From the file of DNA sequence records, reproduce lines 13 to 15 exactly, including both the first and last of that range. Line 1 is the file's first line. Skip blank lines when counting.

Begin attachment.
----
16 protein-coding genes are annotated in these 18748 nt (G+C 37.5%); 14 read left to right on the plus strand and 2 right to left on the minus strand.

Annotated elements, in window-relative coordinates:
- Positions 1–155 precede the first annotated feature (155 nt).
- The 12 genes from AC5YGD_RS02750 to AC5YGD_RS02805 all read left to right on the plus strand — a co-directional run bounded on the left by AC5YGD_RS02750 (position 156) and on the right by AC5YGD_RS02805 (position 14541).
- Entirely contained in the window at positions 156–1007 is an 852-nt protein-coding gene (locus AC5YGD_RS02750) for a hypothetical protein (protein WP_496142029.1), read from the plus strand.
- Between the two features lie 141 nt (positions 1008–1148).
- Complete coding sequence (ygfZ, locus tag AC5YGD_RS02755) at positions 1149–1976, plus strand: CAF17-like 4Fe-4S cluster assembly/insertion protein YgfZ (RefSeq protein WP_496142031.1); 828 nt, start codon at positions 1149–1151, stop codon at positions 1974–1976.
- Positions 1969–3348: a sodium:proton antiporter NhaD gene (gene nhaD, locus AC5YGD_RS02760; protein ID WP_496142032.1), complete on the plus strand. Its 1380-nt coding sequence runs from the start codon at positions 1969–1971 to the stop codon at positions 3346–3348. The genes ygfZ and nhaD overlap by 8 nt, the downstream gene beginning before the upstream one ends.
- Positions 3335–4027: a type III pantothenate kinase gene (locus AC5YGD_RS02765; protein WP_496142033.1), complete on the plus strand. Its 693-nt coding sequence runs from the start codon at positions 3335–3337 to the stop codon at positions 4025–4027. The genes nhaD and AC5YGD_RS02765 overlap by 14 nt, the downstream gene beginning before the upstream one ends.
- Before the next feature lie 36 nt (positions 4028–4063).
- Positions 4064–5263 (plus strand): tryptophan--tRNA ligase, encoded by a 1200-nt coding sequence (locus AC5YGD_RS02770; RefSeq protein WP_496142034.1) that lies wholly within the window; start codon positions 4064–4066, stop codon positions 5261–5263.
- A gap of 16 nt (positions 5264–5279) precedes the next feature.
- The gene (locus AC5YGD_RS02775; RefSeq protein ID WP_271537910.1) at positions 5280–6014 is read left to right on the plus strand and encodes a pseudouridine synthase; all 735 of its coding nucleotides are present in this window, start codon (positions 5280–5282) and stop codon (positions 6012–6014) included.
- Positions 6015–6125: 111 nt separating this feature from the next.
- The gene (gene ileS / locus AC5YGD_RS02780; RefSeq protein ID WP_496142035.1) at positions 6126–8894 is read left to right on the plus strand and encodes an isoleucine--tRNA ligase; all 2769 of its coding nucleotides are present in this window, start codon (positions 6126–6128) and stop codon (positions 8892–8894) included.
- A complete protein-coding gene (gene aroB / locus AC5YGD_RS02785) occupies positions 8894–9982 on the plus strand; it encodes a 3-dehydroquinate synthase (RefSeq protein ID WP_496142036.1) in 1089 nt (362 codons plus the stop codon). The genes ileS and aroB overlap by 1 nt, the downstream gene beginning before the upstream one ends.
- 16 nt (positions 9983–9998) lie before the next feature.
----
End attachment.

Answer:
- The gene (locus AC5YGD_RS02775; RefSeq protein ID WP_271537910.1) at positions 5280–6014 is read left to right on the plus strand and encodes a pseudouridine synthase; all 735 of its coding nucleotides are present in this window, start codon (positions 5280–5282) and stop codon (positions 6012–6014) included.
- Positions 6015–6125: 111 nt separating this feature from the next.
- The gene (gene ileS / locus AC5YGD_RS02780; RefSeq protein ID WP_496142035.1) at positions 6126–8894 is read left to right on the plus strand and encodes an isoleucine--tRNA ligase; all 2769 of its coding nucleotides are present in this window, start codon (positions 6126–6128) and stop codon (positions 8892–8894) included.